Once upon a time, kung fu movies were huge in the United States, despite poor dubbing, and less than quality camera work. An entire generation was exposed not only to the unique styles of Asian cinema, but also to a culture that before was portrayed by incredibly stereotypical characters and white actors in yellow face (for the most part). So when this generation grew up, they of course wanted to pay homage to the movies that inspired them. Two such men are acclaimed director Quentin Tarantino, and Hip-hop megastar/actor RZA (pronounced Ri-Zah for the unintiated). But where as Tarantino’s Kill Bill is regarded as one of the great modern-era martial arts epics, how does the RZA’s debut film hold up?
Let’s take a look at The Man with the Iron Fists.
The film takes place sometime during the 19th century, in a small place called Jungle Village. The main plot is about gold being stolen as it is being transported across a province and how the many clans and rival groups of this one village want to steal it for themselves. The rest you can figure out from the trailers – it’s all about big battle scenes and moving dialogue. There are no real surprises when it comes to the plot, though I will say it was kind of convoluted. I know, I know, no one is really in this movie for the plot, but there at least has to be some effort made to make the movie understandable.
And speaking of plot, the pacing is a little odd. It feels a lot like the movie is rushing to get to the big scenes, and willing sacrifices character development to get to the action scenes faster. Or the sexy-time scenes. Whichever. The problem is that the movie felt like it was a speeding train to nowhere – since we never get to spend a lot of time with the characters, even the main one, the payoff has no satisfaction. Generic happy ending – great. That’s really nice and all, but without the emotional attachment, I just find myself uninterested in anything that happens to them. The only people I came to care about were two people who get maybe 8 minutes of screen time before they die, in only because I thought the way they fought looked cool.
Oh hey – yeah, about that stylized gore, it’s a mixed bag. Some of the fight scenes are great. Some of them, especially in the beginning, are really hard to follow. The editing makes it hard to see what’s going on and since they wear similarly colored clothes, I’d be momentarily confused who was beating the crap out of whom until the shot stabilized, or we’d get a close up on their faces. Personally, some of the martial arts showcased weren’t all that impressive, even if some of the styles were over-the-top for laughs.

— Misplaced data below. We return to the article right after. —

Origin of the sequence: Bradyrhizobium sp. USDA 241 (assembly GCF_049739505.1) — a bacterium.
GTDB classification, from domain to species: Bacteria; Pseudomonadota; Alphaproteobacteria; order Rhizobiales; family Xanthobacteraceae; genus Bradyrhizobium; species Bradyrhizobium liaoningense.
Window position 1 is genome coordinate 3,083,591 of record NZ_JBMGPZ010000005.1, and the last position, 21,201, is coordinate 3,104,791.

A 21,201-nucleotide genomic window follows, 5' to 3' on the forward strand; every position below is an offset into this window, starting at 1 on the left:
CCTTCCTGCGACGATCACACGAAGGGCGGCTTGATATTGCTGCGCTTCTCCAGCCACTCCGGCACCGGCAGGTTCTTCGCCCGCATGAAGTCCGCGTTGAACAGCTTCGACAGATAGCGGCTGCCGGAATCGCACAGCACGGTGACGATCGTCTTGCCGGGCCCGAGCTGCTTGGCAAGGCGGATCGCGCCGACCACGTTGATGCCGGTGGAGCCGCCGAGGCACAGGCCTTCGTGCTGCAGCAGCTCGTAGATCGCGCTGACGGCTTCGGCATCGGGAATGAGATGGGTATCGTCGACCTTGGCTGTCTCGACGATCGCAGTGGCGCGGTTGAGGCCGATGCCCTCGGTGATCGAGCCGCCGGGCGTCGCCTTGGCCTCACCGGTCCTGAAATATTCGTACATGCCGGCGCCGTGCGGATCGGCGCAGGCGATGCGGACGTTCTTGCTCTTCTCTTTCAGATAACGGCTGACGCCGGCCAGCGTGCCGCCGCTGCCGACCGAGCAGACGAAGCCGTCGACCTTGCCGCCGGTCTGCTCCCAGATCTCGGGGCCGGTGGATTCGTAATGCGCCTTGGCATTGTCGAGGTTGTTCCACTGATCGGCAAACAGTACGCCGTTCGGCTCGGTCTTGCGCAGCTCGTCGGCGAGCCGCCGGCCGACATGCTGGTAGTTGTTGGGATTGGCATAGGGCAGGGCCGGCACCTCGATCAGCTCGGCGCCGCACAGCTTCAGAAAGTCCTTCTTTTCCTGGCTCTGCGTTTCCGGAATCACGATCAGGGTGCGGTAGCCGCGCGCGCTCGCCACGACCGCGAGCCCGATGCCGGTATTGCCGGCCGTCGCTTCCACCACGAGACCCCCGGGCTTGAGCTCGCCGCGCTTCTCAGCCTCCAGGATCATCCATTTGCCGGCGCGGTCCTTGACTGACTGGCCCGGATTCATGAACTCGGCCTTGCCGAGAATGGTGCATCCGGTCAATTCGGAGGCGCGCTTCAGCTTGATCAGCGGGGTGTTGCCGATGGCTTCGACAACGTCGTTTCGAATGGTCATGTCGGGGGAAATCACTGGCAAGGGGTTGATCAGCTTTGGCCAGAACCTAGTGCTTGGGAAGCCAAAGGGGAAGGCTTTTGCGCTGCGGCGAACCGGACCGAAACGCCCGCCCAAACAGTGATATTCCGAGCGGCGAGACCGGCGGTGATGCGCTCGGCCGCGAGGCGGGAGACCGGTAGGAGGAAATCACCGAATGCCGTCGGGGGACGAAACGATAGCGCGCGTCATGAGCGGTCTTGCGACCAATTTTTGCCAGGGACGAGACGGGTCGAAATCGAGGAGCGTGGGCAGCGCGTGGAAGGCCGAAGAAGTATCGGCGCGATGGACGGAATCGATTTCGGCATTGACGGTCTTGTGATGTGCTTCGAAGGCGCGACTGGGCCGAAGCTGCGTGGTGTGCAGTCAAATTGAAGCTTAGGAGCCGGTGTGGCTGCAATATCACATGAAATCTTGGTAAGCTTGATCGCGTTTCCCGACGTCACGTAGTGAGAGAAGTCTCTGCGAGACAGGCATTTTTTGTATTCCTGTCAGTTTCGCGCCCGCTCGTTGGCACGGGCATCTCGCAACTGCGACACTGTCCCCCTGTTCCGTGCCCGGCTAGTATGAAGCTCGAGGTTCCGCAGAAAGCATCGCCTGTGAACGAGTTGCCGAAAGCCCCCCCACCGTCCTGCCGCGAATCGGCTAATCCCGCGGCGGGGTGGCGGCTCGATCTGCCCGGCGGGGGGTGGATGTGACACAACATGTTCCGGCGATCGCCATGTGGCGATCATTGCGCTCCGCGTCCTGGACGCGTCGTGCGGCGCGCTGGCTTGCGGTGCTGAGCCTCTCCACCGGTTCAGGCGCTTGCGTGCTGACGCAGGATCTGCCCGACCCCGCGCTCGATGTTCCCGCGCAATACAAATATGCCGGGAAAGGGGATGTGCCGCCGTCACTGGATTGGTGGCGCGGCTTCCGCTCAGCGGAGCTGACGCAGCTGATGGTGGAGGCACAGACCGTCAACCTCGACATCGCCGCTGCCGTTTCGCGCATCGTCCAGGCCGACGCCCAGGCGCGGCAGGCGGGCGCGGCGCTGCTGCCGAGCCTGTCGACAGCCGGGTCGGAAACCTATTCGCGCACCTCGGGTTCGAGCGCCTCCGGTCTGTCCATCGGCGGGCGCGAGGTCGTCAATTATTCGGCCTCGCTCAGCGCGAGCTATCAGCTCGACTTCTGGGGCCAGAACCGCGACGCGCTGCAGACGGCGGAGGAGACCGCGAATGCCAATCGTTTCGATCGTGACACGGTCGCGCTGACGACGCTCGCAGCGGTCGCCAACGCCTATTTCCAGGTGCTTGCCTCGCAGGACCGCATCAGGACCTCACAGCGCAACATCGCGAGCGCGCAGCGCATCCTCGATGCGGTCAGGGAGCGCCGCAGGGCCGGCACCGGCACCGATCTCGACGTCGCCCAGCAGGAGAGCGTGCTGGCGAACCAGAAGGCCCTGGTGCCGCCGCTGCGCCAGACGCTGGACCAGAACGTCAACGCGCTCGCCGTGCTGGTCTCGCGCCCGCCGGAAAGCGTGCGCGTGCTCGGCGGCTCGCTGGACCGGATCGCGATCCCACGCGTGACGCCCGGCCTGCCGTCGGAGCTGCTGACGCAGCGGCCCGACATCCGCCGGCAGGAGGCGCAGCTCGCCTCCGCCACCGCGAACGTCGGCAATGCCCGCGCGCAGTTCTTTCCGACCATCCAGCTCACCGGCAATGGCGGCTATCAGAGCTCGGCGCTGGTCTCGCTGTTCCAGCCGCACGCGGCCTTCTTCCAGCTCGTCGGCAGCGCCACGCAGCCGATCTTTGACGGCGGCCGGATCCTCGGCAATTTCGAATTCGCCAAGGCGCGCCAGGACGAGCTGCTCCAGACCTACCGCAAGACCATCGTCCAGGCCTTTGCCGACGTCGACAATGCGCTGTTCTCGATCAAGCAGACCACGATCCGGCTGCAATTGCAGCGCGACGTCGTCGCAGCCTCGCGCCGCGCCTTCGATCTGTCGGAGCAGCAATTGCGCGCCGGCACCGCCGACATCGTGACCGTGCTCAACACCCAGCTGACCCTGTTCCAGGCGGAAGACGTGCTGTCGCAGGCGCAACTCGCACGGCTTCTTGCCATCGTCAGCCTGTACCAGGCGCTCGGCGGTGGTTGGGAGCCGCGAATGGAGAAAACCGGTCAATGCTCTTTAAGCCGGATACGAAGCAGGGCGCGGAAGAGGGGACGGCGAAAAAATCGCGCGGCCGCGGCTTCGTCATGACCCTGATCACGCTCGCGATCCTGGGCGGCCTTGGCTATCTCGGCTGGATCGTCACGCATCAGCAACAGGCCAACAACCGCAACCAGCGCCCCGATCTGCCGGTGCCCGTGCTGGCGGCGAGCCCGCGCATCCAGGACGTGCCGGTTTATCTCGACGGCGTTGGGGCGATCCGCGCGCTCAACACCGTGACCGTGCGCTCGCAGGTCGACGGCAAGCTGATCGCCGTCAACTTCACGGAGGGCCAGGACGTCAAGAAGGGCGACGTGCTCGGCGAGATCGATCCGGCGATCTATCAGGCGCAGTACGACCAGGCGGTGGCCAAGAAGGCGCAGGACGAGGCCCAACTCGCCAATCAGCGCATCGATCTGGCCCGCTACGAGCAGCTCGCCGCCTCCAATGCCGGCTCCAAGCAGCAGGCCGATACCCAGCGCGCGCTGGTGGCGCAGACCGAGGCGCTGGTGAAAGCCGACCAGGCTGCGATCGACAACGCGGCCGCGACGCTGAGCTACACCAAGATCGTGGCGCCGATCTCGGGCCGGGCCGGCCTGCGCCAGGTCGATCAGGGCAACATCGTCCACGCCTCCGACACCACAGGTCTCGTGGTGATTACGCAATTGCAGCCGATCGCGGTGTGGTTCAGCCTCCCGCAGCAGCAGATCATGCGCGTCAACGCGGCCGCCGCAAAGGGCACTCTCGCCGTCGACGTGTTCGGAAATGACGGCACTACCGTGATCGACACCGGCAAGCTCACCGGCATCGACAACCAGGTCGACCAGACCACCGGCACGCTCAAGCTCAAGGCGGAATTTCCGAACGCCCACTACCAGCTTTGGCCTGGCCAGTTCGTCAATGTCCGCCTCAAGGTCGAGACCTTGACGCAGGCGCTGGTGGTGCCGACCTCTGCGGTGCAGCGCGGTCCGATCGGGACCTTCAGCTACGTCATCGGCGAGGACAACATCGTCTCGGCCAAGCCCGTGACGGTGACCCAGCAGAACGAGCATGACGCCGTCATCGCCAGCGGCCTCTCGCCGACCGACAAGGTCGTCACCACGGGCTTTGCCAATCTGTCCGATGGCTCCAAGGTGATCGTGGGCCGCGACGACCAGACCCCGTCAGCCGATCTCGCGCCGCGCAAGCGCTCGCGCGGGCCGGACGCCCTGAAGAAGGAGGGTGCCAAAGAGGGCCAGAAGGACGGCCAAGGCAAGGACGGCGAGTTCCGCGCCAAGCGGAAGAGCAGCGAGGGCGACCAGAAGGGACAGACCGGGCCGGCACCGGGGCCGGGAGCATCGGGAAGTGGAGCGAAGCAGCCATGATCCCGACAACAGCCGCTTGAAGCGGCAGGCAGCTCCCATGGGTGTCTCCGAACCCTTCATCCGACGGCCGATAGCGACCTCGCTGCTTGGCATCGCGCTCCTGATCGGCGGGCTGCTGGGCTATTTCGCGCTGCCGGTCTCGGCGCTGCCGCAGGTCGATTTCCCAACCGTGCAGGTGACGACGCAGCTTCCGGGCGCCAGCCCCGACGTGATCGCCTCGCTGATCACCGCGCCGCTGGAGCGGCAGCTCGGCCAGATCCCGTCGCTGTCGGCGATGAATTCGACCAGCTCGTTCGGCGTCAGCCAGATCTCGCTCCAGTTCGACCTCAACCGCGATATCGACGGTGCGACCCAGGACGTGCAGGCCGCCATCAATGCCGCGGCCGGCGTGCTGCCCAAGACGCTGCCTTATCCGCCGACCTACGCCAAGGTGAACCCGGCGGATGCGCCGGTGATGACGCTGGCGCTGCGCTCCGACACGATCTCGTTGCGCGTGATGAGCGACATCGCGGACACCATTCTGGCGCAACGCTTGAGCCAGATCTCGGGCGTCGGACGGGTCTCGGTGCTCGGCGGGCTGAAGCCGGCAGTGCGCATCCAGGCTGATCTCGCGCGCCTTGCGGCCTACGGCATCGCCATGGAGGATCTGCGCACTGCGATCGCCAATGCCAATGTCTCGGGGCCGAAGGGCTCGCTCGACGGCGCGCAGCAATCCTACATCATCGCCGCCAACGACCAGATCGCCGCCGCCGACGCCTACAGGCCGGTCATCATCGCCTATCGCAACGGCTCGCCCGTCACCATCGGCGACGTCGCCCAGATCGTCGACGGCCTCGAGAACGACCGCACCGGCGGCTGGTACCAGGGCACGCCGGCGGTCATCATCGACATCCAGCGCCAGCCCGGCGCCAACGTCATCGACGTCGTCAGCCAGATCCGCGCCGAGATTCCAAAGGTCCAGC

Personally, this film shines in terms of how it looks. The scenery and the design of the costuming and weapons was gorgeous. It’s lavish, bright and beautiful when it needs to be, but also warm and earthy at the right moments. Nothing in this movie looks, or feels, half-assed or plain. Personally, I’d like to view this film how I view Sucker Punch – it’s almost like a very elaborate work of art that happens to be not-such-a-stellar-movie.
I will admit, there are some good laughs in this film, mostly because of the bravado of the characters themselves. RZA does okay as the blacksmith Thaddeus, and certainly seems to put a lot of love into the role. Russell Crowe is fine, though seems to fizzle out a little during the course of the film. Rick Yune seems a little wooden in his performance, which is a shame really, since his character had one of the better backstories. The two stars in my opinion are Lucy Liu as Madame Blossom and Byron Mann as Silver Lion. Liu is spot on, sort of revising her role as super-badass from Kill Bill, though it feels a little like they cast her because of that role alone and not to actually add anything to this particular role itself. But she is at least one of the most competent women in the film.
Silver Lion is probably my new favorite villain of all time. He fights very hard core, and I guess is imposing enough, but is totally and absolutely hilarious. He’s conceited, crazy, childish, macho, and psychotically plotting, and totally steals the film for me. I mean, come on, he literally taunts a guy before he kills him…then taunts him again for the sake of being a dick. And that, in my very humble Internet reviewer opinion, is the best type of crazed villainy ever.
I will say I saw this film with an Asian friend and she was not what I would call happy about the portrayal of some of the characters. I am more willing to leave the rather blatant oriental-ism (the nice way of saying stereotypical) to the fact that this film is kind of an homage to the old martial arts movies rather than being racial insensitive but I do admit I can see what she means. For example, all the women (save for one) are fetishized prostitutes, a lot of characters are played for laughs alone, and only one of the main heroes is Chinese. It might have been the intention for the film to cast these roles this way, but I don’t think it was meant to be offensive. If you’re not sure you’ll like how the characters will be portrayed, you may not want to see it. If you don’t particularly care about casting and choices like that, it shouldn’t really bother you.
Overall, The Man with the Iron Fists is a bit of a disappointment. It’s trying to honor these movies of old while striving to be fresh and interesting, but ends up doing very little of either. If you want a sexy, butt-kicking movie to laugh both with and at, feel free to check it out at your leisure. But if you’re looking for something more out of your high-flying kung-fu adventure, go rent a Stephen Chow movie. Trust me, you’ll save a lot of money and enjoy it way more.
– Strong soundtrack.
– Great setting and costume design.
– Interesting characters (to an extent)
– Poor editing in the action scenes.
– Poor pacing.
– Convoluted plot.